Senior Anh-Bao Tran-Le follows class discussion by taking notes on his iPad.

This school year marked the beginning of something remarkable. No, I’m not talking about the first baseball team under Coach Hall or the trend of boys disrobing during Spirit Week skits. Rather, the iPad program concluded its first year. Two teachers were asked: To what extent was the iPad program a success or a failure? (It is AP exam season after all…) And just like any answer to that type of question, it was a little bit of both.

“It was to a great extent a success,” Mr. Hornor declared, pointing out the great advances in note taking and picture viewing, especially on more obscure features of some works. He absolutely intends to continue the use of iPads for next year and beyond. He believes that with many of the issues inherent in any new program dealt with, the program will become standardized and institutionalized.

It was much more of a mixed review from Ms. Stevens’ new AP World History class. Starting with a snafu that left some students without an e-text for a few weeks, the class got off to a bumpy start, because the collaboration power of Google Docs on shared notes proved too new for seniors used to turning in their own weekly chapter notes. Other online resources such as chapter quizzes wound up being used largely outside of class. Ms. Stevens has now elected to make the iPad optional for the class, since several students got by just fine this year without using it. Nevertheless, she is optimistic and will continue to try and find new and interesting ways to incorporate technology more efficiently next year.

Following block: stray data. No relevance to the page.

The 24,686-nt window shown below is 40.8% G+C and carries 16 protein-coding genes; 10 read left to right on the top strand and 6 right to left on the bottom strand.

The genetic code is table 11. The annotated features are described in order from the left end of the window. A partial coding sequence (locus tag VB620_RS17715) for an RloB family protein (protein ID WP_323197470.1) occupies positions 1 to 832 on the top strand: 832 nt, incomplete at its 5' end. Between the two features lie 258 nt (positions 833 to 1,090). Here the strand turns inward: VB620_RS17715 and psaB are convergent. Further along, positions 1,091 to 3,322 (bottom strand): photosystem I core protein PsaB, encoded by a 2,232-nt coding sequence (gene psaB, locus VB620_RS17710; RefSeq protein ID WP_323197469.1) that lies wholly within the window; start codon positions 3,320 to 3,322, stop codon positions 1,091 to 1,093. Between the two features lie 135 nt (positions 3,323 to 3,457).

The question becomes, what about other classes? Will more of them fall to tablet fever? So far, no more teachers have come forward with a new iPad-integrated class. However, for those students with iPads, there has been a substantial and noticeable increase in allowance of iPads across several classes by teachers. Will the iPads remain in niche classes where there is a genuine advantage? Or will enterprising teachers find new ways of teaching using interactivity and technology? Only time will tell.

By Simon Wu, Technology Editor ’12

Photo Credit: Simon Wu

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